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Individual differences |
Methods | Statistics | Clinical | Educational | Industrial | Professional items | World psychology |
Developmental Psychology: Cognitive development · Development of the self · Emotional development · Language development · Moral development · Perceptual development · Personality development · Psychosocial development · Social development · Developmental measures
Marcia studied Erikson's work, particularly on adolescent psychosocial development. Erikson had suggested that the normative conflict occurring in adolescence is the opposion between identity and confusion (identity crisis). Marcia elaborated on Erikson’s proposal by suggesting this stage consists neither of identity resolution nor identity confusion as Erikson claimed, but the extent to which one both has explored and committed to an identity in a variety of life domains including politics, occupation, religion, intimate relationships, friendships, and gender roles. His Theory of identity achievement states that there are two distinct parts that form adolescent identity: a crisis and a commitment. He defined a crisis as a time of upheaval where old values or choices are being reexamined. The outcome of a crisis leads to a commitment to a certain value or role.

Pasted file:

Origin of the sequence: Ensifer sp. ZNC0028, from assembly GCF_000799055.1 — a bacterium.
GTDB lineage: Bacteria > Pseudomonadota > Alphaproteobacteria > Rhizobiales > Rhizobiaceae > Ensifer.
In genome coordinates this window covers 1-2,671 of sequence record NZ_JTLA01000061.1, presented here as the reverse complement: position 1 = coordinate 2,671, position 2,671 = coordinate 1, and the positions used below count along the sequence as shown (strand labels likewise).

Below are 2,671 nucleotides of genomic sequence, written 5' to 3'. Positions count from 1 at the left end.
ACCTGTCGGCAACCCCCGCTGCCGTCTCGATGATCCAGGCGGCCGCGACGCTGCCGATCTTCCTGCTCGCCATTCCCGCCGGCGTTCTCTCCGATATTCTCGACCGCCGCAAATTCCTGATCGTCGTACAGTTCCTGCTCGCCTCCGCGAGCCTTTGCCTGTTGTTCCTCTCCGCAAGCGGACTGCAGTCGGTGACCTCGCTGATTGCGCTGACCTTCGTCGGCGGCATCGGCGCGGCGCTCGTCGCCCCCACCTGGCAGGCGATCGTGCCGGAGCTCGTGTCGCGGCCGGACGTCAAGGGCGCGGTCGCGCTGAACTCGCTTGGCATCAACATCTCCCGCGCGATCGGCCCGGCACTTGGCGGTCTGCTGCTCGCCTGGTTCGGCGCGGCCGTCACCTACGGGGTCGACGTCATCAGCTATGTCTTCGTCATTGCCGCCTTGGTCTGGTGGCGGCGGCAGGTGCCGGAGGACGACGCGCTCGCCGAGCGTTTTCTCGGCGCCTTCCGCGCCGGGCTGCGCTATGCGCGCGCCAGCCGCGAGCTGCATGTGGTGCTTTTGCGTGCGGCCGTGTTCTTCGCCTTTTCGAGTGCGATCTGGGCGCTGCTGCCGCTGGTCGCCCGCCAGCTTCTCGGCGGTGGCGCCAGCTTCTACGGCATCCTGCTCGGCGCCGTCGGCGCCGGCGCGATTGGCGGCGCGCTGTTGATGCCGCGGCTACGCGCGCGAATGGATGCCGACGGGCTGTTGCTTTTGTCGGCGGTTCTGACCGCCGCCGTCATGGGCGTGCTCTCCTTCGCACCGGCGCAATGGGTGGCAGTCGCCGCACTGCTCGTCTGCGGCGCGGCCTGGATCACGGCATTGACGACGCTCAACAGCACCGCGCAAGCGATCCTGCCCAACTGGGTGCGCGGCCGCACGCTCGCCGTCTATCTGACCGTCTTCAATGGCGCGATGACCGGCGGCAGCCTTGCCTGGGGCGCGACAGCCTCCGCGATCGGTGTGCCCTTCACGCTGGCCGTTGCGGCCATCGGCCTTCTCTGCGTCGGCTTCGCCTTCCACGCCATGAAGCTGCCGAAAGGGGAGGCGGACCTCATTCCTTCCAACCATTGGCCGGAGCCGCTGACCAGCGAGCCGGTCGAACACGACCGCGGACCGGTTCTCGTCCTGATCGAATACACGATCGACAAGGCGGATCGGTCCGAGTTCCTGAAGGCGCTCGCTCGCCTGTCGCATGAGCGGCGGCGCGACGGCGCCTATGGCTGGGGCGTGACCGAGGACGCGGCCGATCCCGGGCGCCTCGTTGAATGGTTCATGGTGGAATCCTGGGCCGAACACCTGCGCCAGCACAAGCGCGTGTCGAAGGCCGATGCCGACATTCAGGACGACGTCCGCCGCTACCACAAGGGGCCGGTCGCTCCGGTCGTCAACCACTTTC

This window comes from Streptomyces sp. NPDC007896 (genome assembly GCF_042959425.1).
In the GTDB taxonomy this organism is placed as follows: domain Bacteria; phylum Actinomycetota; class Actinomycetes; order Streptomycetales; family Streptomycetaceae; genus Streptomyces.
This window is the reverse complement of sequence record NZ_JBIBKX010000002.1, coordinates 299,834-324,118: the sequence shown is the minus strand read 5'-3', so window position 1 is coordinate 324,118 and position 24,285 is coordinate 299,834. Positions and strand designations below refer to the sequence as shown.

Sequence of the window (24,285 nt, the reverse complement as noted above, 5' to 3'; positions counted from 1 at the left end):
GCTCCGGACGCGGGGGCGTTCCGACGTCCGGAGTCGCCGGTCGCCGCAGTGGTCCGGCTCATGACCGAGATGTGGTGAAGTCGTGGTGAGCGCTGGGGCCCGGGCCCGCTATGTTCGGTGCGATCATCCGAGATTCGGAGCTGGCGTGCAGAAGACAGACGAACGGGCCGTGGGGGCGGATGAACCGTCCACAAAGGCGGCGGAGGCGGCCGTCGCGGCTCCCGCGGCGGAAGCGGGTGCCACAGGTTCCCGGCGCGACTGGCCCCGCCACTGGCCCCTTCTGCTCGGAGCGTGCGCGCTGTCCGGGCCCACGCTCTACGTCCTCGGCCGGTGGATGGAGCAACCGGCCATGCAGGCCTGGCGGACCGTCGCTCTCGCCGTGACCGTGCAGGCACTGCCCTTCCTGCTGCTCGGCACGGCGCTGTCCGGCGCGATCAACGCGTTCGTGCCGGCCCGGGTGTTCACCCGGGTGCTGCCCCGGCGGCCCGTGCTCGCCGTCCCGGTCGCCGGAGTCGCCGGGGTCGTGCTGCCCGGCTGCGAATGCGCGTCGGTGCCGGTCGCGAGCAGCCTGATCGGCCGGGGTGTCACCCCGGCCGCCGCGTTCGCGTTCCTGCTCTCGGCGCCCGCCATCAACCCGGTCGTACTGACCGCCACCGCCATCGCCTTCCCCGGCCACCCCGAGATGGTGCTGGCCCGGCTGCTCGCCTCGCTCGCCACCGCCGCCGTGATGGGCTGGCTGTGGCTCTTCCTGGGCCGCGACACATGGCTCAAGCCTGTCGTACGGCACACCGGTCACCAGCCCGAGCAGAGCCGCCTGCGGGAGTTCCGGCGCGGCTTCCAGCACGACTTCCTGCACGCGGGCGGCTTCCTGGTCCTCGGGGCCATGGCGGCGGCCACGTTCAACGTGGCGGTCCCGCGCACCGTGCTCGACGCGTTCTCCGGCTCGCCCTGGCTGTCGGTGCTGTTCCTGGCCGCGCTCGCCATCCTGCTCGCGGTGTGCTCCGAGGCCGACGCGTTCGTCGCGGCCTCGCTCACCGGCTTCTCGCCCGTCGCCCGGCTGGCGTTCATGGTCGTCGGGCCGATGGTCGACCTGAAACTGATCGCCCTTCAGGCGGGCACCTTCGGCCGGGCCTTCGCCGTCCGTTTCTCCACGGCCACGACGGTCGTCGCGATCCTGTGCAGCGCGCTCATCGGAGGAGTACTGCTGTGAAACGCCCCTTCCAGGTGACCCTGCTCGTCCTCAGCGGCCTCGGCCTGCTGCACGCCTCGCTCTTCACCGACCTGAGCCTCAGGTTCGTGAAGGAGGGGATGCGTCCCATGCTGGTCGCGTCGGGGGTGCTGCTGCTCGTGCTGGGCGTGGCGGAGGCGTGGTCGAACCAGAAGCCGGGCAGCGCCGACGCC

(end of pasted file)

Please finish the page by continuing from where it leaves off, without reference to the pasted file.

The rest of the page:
Marcia developed the Identity Status Interview, a method of semi-structured interview for identity research, and subsequently proposed four stages, or Identity Statuses, of psychological identity development:
- Identity Diffusion, the stage in which the young person is not currently going through a crisis and has not made a commitment
- Identity Foreclosure, the stage in which the young person has made a commitment without having gone through a crisis
- Identity Moratorium, the stage in which the young person is currently in a crisis but has not made a commitment
- Identity Achievement, the stage in which the person has gone through a crisis and has made a commitment to a certain value or role
- ↑ Marcia, J. E., (1966), Development and validation of ego identity status, Journal of Personality and Social Psychology 3, pp. 551-558
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